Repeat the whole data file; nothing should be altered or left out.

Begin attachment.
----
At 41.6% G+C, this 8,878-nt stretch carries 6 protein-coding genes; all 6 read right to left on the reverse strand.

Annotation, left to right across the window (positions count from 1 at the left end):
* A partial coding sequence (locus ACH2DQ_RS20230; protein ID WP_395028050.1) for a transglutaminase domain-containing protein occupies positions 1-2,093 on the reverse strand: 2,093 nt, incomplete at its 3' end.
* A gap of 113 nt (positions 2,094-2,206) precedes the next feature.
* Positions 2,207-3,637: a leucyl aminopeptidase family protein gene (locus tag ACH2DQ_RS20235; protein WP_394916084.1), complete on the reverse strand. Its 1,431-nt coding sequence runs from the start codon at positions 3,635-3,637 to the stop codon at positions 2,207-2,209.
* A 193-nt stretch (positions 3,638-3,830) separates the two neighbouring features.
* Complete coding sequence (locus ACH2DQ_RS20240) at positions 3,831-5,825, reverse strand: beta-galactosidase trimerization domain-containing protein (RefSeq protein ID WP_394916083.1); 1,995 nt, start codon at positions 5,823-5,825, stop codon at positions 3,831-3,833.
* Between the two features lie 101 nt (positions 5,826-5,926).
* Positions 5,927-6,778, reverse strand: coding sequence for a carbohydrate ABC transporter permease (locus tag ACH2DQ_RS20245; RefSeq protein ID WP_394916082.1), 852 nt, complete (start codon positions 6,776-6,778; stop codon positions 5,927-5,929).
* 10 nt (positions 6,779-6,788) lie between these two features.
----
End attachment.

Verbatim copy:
At 41.6% G+C, this 8,878-nt stretch carries 6 protein-coding genes; all 6 read right to left on the reverse strand.

Annotation, left to right across the window (positions count from 1 at the left end):
* A partial coding sequence (locus ACH2DQ_RS20230; protein ID WP_395028050.1) for a transglutaminase domain-containing protein occupies positions 1-2,093 on the reverse strand: 2,093 nt, incomplete at its 3' end.
* A gap of 113 nt (positions 2,094-2,206) precedes the next feature.
* Positions 2,207-3,637: a leucyl aminopeptidase family protein gene (locus tag ACH2DQ_RS20235; protein WP_394916084.1), complete on the reverse strand. Its 1,431-nt coding sequence runs from the start codon at positions 3,635-3,637 to the stop codon at positions 2,207-2,209.
* A 193-nt stretch (positions 3,638-3,830) separates the two neighbouring features.
* Complete coding sequence (locus ACH2DQ_RS20240) at positions 3,831-5,825, reverse strand: beta-galactosidase trimerization domain-containing protein (RefSeq protein ID WP_394916083.1); 1,995 nt, start codon at positions 5,823-5,825, stop codon at positions 3,831-3,833.
* Between the two features lie 101 nt (positions 5,826-5,926).
* Positions 5,927-6,778, reverse strand: coding sequence for a carbohydrate ABC transporter permease (locus tag ACH2DQ_RS20245; RefSeq protein ID WP_394916082.1), 852 nt, complete (start codon positions 6,776-6,778; stop codon positions 5,927-5,929).
* 10 nt (positions 6,779-6,788) lie between these two features.